• distance between AI and them. It is possible that the academic quarrels pro or con AI do not really concern the industrial world, and that this integration of AI in DM is not a reason for industrial acceptance, but a consequence of an industrial concern. 4. An industry view of the differences DM/AL 4.1 The twelve tips for successful Data Mining, according to the Oracle Data Mining Suite These tips can still be found on the web, in .pdf form, at: http://technet.oracle.com/products/datamining/listing.htm We use these tips as interesting witnesses of what an industrial might ask from a DM method. We shall see that under their humorous formulation, very interesting truth are hidden. 4.1.1 - Mine significantly more data. AL has a tendency to look deeply into small databases, whereas the DM concentrates its efforts on the very large ones. 4.1.2 - Create new variable to tease more information out of your data AL, and specially ML developed methods called “constructive induction” and “feature selection” (Liu and Motoda, 1998), that is to say, ways to create or eliminate features. However, this effort was essentially carried out on the justification of modifications done to the features, while DM is ready to be content with a posteriori justifications, observed by the improvement of the obtained model, rather than by carrying out transforms justified beforehand. 4.1.3 - Take a shallow dive into the data first A superficial approach is never advisable in an academic context. However many crude mistakes are avoided by a superficial examination. 4.1.4 - Rapidly build many exploratory predictive models AL tries to build the ‘best’ optimal explanatory model, whereas DM does not hesitate to produce several explanatory models. Even in the case of new techniques (actually born after DM started to exist) such as boosting and bagging, the main effort consists in devising a kind of voting procedure providing one best result, usually the most precise one. The DM approach would be to keep the different models generated and help the domain expert to choose among them, or to combine them in an optimal way. 4.1.5 - Cluster your customers first, and then build multiple targeted predictive models. As we saw already, in AL, supervised approaches are distinctly dominant, while the unsupervised ones lead DM. We also saw that one of the goals of Unsupervised Learning is clustering,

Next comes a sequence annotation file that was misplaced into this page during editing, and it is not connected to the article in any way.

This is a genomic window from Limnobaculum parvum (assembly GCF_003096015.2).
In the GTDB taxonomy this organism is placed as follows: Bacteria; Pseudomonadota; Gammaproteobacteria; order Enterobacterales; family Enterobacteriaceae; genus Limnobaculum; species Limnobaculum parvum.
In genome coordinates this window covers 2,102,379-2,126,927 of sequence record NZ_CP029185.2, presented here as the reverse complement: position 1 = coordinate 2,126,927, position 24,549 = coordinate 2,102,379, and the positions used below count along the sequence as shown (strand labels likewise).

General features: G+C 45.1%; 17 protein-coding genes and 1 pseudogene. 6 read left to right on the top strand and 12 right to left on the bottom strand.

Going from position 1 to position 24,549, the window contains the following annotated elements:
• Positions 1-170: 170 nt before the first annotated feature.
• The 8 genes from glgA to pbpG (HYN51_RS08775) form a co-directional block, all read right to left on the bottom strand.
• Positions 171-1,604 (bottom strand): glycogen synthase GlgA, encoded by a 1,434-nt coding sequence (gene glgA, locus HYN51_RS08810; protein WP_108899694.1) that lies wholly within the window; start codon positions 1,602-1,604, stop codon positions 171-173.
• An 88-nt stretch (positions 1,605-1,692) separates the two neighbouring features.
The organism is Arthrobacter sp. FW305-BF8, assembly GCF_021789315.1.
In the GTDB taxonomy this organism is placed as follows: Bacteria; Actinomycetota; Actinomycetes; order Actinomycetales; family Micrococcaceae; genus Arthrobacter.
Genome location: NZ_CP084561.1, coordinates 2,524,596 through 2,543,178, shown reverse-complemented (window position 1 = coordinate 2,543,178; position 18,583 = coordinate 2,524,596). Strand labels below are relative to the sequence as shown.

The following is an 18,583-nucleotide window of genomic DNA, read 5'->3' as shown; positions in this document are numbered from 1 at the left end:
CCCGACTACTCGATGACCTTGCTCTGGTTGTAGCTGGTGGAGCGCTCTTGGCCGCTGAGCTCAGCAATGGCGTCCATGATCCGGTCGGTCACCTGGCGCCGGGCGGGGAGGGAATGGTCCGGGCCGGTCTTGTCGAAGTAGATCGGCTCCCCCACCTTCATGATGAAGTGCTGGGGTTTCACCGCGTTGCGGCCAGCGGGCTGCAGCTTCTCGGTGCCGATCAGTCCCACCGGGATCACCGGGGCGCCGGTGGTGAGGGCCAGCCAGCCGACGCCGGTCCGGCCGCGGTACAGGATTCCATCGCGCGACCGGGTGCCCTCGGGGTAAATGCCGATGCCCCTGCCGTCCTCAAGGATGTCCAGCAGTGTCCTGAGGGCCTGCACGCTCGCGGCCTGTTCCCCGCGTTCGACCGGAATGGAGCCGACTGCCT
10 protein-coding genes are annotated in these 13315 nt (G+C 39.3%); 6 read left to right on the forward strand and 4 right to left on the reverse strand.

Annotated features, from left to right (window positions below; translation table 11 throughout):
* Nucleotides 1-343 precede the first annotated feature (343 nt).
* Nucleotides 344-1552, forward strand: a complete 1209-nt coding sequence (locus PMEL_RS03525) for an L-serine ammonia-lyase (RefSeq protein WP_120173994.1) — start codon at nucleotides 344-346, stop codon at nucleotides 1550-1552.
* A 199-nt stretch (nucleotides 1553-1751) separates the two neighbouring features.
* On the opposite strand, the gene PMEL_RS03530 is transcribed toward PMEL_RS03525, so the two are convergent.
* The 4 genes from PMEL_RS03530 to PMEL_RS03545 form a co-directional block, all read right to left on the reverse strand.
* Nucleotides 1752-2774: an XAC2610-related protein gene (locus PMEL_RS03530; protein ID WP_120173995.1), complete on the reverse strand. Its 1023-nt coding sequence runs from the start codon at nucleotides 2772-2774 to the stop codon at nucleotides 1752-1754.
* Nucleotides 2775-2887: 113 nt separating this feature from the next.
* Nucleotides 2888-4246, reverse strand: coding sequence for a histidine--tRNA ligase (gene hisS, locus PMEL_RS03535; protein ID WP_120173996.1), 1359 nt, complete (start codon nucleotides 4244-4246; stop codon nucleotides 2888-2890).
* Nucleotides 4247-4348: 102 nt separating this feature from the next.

• therefore a segmentation of records of the DB. Once this segmentation is done, methods of rule generation, for example, can be applied to each segment. This advice may appear innocent and somewhat superficial. Yet, it is very important. While applying pattern detection methods to the entire basis, general laws, valid for all individuals, are sought, and this often leads to detecting only trivial laws, valid for all the records. Inversely, a prior segmentation allows us to detect patterns valid on some sub populations. If these sub populations are meaningful, that is to say if the segmentation has a sense, then the laws thus found have a good chance of being interesting, either unknown or merely suspected by the expert. We see that this advice is an illustration of the difference about universality, commented above in 3.3. 4.1.6 - automated model building This advises the use of induction, it does not make any difference between AL of DM. It nevertheless illustrates that automatic building of models, i.e. the automation of inductive reasoning, is not a fancy of academics but an industrial need. 4.1.7 - Demystify neural networks and clusters by reverse engineering them using C&RT models Neural Networks techniques of classification, together with many other approaches, could be "demystified" since they are not the only ones to provide non comprehensible results. DM does not recommend the exclusive use techniques giving comprehensible results, and all techniques of data mining are acceptable. It is however DM-unacceptable to provide crude outputs, without interpreting them in a language comprehensible to the user. It follows that the concept of reverse engineering should become central in DM. 4.1.8 - Use predictive modeling to impute missing values The missing value problem is obviously well-known in AL. The methods used in AL are of three types. The data are absent in a natural way (for example, the illnesses specific to one sex will be missing from records of the other sex). Then, the missing values are replaced by "non meaningful" and a specific non-meaningful-value treatment is introduced in the algorithm. This solution is definitely the best in this case. When the missing data are due to a lack of documentation, then two solutions are used. The first one consists in introducing a coefficient weakening the variable whose data are missing, as in C4.5, in order to decrease their contribution to the decision. The second one consists in completing by the mean of the observed values. The mean cab be taken over the whole set of examples, or over the examples of the same class. The DM approach to this second case follows from the fact that DM does not suppose that the learning takes place in one step. The domain specialist and the programmer work together to optimize the results. Models created during the previous iteration, or existing models known to the experts, are used to compute the missing values. It is necessary to note however that the case of large amounts of missing data is not dealt with. When, for example, more than 80% of the values of a variable are not documented, there is no really efficient method to deal with such shortcomings.